Drew Cortese and Alyssa Wilmoth Keegan in the Folger's "Richard III"
Drew Cortese and Alyssa Wilmoth Keegan in the Folger's "Richard III"
© Photo by Teresa Wood

Richard III, Washington, DC

The Folger's new production leaves the audience engaged, if not breathless.

By William Shakespeare

Directed by Robert Richmond

With Drew Cortese

Folger Theatre, Washington, D.C.

Jan. 28 – Mar. 9, 2014

The Folger Shakespeare Library’s Elizabethan theater has been transformed from its usual proscenium stage to theater in the round for Robert Richmond’s extraordinary production of “Richard III.” Every element — actors, costumes, scenic design, lighting, sound design and music — contributes to a production that both stops time and leaves one breathless for its speed.

Richmond has taken this history cum tragedy from five acts to a two-part show with one intermission that runs just over three hours. Given the small size of the theater (capacity is 250 seats) and the unabashed positioning of actors in the audience, including the second balconies, the play achieves absolute audience engagement. Best not to arrive late for seats on the ground floor or you will be shown to the balcony.

Because the cast of characters is large and complicated in how these characters are related to each other, it’s imperative to read up before claiming your seats. Mariah Hale’s stylish costumes that use a lot of leather and zippers help distinguish the many men of this cast. Briefly: The deformed Richard, Duke of Gloucester but soon-to-be Richard III (Drew Cortese), wants his brother Edward IV’s (Holden Brettell) throne. Edward is ill and next in line is their brother George, Duke of Clarence (Michael Sharon) because Edward’s two young sons require a regent. Richard arranges to have George/Clarence killed and this sends the sensitive Edward to his death. Next he arranges for the murders of the two boys. Along the way, Richard also has various others, some loyal to him like the Duke of Buckingham (Howard W. Overshown), killed. The substantial side stories deal with the wives, mothers, and daughters of the dead.

Not only has Richmond arranged for the stage to be in the middle of the theater where formerly seats were bolted to the floor, but the stage has a comprehensive set of trapdoors that serve as a graveyard for Richard’s dead. The floor itself is painted in such a way to suggest a spider’s web. Occasionally light shines from underneath parts of the floor. The director, thinking about the play and the recent discovery of Richard III’s bones under a parking lot in Leicester, said, “…the lens of the newly designed setting … shows the man who has been buried beneath the surface for so long.”

While Drew Cortese’s Richard limps, has a slight rounding of the upper back, and a bald head, he is quite a dapper figure in slim leather pants and a well-fitted dark woolen overcoat. How he convinces Lady Anne Neville (Alyssa Wilmoth Keegan), widow of Edward, Prince of Wales, another man murdered by Richard, to marry him is stunning. Keegan as Lady Anne spits and curses at him while Cortese as Richard does not flinch and spins a web of charming words that confuse the grieving woman. The psychology between the two is a study of intensity and they both convince and confuse the audience in how to feel about what is seen and heard.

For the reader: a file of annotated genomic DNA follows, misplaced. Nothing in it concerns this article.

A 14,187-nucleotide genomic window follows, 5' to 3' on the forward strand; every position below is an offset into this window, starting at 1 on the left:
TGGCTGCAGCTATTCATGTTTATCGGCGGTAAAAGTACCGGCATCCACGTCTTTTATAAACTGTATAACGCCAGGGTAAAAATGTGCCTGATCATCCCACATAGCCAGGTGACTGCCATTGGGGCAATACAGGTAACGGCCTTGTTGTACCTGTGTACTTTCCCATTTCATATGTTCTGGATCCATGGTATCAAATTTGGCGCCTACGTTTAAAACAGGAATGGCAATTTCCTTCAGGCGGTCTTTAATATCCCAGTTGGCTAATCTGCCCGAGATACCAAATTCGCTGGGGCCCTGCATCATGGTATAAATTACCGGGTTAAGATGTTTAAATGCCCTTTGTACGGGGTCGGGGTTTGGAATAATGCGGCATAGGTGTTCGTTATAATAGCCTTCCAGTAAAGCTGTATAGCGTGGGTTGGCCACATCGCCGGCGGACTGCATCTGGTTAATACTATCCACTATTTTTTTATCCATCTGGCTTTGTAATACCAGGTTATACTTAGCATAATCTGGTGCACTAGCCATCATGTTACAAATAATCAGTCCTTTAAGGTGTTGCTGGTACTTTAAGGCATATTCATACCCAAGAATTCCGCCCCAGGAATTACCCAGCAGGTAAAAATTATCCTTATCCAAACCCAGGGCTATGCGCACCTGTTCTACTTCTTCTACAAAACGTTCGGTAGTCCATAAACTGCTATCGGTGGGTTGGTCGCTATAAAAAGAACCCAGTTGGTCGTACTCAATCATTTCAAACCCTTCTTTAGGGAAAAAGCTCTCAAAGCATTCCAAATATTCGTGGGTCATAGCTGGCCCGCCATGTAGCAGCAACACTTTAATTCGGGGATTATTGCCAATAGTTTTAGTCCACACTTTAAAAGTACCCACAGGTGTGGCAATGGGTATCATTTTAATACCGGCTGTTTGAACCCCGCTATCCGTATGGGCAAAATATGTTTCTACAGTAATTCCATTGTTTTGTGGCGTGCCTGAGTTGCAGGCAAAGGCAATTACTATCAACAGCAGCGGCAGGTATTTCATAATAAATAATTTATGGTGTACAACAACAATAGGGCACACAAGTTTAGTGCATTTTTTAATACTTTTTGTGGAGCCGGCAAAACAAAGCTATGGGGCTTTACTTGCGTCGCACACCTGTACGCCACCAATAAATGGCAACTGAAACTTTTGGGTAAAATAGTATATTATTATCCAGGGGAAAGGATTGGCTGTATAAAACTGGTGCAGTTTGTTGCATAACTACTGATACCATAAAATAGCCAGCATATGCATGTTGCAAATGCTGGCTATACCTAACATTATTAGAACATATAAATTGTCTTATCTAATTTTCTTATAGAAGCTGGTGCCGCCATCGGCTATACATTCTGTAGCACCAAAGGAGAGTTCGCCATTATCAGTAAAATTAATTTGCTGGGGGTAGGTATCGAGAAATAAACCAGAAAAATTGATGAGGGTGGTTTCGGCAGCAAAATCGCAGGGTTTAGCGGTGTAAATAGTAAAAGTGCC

Another scene with similar dynamics occurs between Richard and his brother Edward’s Queen Elizabeth (Julia Motyka). Elizabeth, poured into a sexy long red dress that has a black leather bodice and a matching red cutaway jacket that is all sleeves and collar, is wildly furious with Richard about the murder of her sons, but he insists that she must convince her daughter to marry him. By now he has had Lady Anne murdered and wants to clinch his claim to the throne by marrying the deceased king’s daughter, never mind she is his niece. While the original play has Richard kissing Elizabeth to seal the deal, Richmond’s adaptation has the overheated queen kissing Richard in a shocking, mobster-kiss-of-death power play.

Composer Eric Shimelonis adds original music to this production. As the play opens the corpse of King Henry VI lies in state as a recording of Shimelonis’ beautiful funeral tribute “Lacrimosa,” with Latin text adapted from the standard Requiem, is sung by Rebecca Sheir. She sings four parts tracked in eight voices so she sounds like a full choir. Shimelonis plays the organ accompaniment.

This is a production worth seeing more than once.

Karren L. Alenier

Washington, DC
Karren Alenier is a swing-dancing poet whose opera, Gertrude Stein Invents A Jump Early On, with composer William Banfield and New York City’s Encompass New Opera Theatre artistic director Nancy Rhodes premiered in New York City in June 2005. She writes a monthly column for scene4.com entitled "The Steiny Road to Operadom." Read about her forthcoming book on opera—The Steiny Road to Operadom: The Making of American Operas at alenier.blogspot.com.